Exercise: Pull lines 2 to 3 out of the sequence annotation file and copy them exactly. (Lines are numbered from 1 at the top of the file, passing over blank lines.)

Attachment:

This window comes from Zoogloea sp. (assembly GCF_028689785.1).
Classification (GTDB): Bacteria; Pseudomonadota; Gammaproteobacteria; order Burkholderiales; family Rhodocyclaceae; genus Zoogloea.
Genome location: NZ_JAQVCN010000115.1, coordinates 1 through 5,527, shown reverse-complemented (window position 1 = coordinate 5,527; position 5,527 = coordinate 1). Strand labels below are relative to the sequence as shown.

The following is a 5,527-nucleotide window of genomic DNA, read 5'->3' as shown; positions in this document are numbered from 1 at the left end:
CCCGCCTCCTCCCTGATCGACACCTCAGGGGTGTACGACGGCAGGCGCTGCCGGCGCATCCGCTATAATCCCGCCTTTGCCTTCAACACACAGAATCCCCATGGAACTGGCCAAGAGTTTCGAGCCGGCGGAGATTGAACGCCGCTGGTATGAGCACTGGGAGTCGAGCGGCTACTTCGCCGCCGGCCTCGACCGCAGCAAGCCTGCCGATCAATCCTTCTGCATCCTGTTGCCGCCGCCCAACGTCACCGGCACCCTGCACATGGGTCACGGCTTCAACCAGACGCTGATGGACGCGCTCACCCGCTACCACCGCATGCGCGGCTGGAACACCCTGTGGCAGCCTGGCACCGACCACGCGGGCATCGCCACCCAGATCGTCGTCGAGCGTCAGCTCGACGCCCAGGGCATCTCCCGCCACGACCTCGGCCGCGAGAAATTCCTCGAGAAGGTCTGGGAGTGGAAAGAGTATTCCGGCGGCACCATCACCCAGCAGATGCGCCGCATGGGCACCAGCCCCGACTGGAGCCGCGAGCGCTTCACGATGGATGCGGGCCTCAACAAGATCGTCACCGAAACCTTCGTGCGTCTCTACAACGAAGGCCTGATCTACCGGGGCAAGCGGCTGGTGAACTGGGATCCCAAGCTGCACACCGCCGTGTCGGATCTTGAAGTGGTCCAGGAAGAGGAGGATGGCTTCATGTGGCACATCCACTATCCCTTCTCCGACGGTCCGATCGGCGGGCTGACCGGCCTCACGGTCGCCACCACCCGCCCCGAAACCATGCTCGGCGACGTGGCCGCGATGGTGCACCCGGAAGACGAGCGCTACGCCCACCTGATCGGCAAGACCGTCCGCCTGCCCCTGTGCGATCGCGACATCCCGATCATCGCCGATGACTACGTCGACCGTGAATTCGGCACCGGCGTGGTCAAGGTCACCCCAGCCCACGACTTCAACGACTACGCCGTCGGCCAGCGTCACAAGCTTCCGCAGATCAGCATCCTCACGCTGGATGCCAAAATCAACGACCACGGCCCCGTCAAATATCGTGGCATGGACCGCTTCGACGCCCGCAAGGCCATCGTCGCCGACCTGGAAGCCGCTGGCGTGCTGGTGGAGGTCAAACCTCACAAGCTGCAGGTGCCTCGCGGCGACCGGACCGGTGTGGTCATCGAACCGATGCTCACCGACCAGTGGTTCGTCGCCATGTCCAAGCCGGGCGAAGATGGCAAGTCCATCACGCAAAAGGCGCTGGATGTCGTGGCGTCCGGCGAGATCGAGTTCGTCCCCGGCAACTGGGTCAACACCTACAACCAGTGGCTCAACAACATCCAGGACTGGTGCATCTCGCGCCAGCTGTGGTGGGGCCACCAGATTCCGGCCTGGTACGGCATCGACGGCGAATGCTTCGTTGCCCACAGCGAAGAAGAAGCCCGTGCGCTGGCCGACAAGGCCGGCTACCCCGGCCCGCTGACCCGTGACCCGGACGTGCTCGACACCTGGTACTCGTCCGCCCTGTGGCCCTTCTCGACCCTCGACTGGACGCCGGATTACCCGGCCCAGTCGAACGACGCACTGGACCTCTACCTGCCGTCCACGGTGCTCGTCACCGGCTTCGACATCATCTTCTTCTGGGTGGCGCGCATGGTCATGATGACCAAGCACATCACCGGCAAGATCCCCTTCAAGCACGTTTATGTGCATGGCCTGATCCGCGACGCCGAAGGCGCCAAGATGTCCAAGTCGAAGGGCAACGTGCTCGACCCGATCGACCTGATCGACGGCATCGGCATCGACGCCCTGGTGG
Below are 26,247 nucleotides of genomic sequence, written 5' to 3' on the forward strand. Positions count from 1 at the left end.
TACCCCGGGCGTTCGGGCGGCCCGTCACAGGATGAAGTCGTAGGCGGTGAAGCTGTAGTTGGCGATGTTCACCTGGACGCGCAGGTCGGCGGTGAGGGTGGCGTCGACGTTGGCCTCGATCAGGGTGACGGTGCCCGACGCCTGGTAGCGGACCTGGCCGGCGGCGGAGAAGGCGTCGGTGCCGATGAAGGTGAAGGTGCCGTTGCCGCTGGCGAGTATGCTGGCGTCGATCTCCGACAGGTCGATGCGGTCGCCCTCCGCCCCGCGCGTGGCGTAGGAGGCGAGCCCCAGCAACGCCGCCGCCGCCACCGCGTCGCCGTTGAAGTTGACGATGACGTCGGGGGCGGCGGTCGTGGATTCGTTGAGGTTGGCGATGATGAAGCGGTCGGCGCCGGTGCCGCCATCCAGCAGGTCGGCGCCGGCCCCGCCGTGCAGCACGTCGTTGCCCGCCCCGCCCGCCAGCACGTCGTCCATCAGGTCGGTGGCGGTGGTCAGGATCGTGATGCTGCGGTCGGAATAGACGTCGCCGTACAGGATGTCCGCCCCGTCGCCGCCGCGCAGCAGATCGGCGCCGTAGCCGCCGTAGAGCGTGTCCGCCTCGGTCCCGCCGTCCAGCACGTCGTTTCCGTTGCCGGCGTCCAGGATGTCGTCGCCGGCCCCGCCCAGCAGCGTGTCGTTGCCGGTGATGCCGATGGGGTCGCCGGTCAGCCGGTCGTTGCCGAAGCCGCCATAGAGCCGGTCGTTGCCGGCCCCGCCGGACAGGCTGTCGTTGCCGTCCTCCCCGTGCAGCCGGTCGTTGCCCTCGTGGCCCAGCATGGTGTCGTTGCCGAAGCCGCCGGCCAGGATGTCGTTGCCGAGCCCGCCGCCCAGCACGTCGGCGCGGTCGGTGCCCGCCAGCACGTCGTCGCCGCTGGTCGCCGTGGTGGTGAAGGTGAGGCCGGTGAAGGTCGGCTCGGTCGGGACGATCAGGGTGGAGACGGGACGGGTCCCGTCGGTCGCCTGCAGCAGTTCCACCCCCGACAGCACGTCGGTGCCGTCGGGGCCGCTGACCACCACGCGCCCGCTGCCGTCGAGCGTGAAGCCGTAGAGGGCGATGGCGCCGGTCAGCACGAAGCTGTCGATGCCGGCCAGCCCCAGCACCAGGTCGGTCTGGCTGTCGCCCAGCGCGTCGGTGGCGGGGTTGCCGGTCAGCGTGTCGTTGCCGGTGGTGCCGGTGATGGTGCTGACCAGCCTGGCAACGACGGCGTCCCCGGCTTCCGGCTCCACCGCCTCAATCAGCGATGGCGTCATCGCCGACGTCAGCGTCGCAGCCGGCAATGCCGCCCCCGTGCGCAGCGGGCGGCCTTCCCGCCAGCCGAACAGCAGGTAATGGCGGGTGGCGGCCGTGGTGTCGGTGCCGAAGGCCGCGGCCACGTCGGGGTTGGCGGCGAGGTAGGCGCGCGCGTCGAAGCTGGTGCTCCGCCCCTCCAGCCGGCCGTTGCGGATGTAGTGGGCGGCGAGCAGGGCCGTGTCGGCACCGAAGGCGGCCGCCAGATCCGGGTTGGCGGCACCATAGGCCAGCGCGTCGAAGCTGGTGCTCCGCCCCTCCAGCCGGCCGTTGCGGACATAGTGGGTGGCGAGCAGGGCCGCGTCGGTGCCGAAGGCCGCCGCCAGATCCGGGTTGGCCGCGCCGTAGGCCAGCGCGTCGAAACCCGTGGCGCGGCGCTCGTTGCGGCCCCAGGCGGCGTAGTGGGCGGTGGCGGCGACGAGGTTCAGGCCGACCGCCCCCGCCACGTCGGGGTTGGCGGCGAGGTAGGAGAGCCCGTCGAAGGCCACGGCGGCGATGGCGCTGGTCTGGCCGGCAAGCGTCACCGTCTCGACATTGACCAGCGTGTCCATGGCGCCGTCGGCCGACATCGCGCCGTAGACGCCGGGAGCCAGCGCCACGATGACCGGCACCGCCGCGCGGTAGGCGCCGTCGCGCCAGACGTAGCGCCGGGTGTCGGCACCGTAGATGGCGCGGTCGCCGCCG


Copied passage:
Classification (GTDB): Bacteria; Pseudomonadota; Gammaproteobacteria; order Burkholderiales; family Rhodocyclaceae; genus Zoogloea.
Genome location: NZ_JAQVCN010000115.1, coordinates 1 through 5,527, shown reverse-complemented (window position 1 = coordinate 5,527; position 5,527 = coordinate 1). Strand labels below are relative to the sequence as shown.